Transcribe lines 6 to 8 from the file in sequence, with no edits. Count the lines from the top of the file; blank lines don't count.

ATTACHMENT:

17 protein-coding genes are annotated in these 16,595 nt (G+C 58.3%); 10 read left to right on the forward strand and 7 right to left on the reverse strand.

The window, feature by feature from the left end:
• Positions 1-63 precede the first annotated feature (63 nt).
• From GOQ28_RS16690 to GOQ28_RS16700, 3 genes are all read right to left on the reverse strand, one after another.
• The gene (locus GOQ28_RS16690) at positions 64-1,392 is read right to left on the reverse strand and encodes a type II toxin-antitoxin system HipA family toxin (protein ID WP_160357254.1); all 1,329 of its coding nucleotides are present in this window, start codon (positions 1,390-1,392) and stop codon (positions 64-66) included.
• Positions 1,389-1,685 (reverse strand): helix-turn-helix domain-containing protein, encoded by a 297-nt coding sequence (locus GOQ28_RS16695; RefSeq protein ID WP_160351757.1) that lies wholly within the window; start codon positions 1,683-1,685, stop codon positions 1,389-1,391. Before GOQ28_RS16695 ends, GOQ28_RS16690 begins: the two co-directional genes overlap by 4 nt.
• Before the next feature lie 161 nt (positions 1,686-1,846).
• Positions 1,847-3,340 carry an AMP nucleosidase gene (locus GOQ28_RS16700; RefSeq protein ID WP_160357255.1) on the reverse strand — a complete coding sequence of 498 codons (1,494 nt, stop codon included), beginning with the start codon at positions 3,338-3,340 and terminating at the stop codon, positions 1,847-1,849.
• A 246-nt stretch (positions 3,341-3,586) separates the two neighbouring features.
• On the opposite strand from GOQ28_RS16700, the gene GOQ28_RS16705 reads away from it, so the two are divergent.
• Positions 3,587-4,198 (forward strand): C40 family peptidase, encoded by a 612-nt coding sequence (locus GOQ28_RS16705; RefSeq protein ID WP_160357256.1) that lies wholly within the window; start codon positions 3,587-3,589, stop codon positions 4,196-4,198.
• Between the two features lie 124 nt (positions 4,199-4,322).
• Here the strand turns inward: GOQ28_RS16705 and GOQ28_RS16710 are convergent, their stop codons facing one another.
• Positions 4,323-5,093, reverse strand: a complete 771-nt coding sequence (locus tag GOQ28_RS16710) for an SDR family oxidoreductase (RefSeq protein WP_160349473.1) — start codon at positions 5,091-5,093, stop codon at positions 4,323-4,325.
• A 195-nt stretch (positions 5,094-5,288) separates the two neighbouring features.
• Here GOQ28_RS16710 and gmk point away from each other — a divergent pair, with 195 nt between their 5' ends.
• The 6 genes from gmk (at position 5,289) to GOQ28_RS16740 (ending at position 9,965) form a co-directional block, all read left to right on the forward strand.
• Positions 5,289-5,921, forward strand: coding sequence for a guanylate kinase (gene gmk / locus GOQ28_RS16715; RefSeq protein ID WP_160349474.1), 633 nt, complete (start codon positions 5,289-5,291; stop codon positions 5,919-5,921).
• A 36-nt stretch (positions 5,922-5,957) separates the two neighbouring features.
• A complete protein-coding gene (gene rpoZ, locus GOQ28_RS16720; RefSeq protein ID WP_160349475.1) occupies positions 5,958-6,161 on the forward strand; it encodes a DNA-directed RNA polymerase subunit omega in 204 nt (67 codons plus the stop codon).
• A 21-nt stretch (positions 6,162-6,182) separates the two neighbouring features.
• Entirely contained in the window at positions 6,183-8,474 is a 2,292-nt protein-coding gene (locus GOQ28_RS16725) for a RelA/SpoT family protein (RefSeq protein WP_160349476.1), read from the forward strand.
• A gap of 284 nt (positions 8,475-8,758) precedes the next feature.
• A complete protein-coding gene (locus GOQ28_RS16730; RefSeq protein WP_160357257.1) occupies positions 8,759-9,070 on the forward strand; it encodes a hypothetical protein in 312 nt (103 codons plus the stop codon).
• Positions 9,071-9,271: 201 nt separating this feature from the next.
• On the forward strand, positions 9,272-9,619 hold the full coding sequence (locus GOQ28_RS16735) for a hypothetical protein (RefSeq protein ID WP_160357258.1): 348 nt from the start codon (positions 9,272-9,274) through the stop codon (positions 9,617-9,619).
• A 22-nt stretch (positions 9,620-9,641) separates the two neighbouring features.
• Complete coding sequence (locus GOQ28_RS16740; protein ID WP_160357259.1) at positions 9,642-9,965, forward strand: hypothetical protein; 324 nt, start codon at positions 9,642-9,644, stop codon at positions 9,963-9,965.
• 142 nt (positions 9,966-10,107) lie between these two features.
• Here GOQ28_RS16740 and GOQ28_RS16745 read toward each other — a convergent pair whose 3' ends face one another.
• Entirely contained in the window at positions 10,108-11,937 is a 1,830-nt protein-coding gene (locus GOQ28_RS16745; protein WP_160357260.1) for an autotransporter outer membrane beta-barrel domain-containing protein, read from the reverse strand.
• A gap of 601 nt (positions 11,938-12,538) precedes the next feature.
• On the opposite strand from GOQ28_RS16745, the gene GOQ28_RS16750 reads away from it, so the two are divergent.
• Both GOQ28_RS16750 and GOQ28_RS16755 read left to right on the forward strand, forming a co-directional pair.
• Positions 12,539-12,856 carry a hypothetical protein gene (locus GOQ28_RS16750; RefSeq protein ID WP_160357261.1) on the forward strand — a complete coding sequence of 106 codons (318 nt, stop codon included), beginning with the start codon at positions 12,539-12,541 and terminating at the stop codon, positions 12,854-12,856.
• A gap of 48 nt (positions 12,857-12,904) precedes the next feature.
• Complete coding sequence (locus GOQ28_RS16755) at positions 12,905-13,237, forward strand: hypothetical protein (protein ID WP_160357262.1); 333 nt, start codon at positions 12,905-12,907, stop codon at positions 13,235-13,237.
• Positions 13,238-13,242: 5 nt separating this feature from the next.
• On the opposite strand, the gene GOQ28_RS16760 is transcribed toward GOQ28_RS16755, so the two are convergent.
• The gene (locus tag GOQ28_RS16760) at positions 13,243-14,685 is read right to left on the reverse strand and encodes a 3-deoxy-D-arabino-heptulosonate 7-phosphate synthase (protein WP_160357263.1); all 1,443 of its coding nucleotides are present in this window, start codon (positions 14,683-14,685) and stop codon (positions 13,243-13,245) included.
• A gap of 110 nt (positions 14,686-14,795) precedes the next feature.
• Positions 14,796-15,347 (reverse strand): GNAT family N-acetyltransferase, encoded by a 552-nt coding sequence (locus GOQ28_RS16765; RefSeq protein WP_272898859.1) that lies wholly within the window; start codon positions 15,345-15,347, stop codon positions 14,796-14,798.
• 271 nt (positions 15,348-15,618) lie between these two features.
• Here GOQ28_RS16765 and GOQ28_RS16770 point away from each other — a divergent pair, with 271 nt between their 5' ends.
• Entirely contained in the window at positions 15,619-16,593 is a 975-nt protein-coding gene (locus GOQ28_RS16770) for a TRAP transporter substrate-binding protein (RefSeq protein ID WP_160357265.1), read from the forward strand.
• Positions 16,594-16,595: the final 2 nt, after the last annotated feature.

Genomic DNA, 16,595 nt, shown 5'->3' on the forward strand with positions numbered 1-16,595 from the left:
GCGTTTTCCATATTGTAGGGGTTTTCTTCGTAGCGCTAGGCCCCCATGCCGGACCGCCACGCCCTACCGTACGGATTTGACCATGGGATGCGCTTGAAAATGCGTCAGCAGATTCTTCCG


• Positions 1,389-1,685 (reverse strand): helix-turn-helix domain-containing protein, encoded by a 297-nt coding sequence (locus GOQ28_RS16695; RefSeq protein ID WP_160351757.1) that lies wholly within the window; start codon positions 1,683-1,685, stop codon positions 1,389-1,391. Before GOQ28_RS16695 ends, GOQ28_RS16690 begins: the two co-directional genes overlap by 4 nt.
• Before the next feature lie 161 nt (positions 1,686-1,846).
• Positions 1,847-3,340 carry an AMP nucleosidase gene (locus GOQ28_RS16700; RefSeq protein ID WP_160357255.1) on the reverse strand — a complete coding sequence of 498 codons (1,494 nt, stop codon included), beginning with the start codon at positions 3,338-3,340 and terminating at the stop codon, positions 1,847-1,849.